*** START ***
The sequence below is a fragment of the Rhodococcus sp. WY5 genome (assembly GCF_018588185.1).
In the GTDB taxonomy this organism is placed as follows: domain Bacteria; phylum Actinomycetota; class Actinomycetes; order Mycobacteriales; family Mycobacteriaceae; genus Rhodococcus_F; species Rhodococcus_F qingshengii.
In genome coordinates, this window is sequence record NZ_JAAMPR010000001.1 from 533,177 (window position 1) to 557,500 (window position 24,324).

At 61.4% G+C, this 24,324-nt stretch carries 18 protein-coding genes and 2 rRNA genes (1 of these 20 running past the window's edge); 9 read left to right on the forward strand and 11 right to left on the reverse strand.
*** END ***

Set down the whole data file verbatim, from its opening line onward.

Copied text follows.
The sequence below is a fragment of the Rhodococcus sp. WY5 genome (assembly GCF_018588185.1).
In the GTDB taxonomy this organism is placed as follows: domain Bacteria; phylum Actinomycetota; class Actinomycetes; order Mycobacteriales; family Mycobacteriaceae; genus Rhodococcus_F; species Rhodococcus_F qingshengii.
In genome coordinates, this window is sequence record NZ_JAAMPR010000001.1 from 533,177 (window position 1) to 557,500 (window position 24,324).

At 61.4% G+C, this 24,324-nt stretch carries 18 protein-coding genes and 2 rRNA genes (1 of these 20 running past the window's edge); 9 read left to right on the forward strand and 11 right to left on the reverse strand.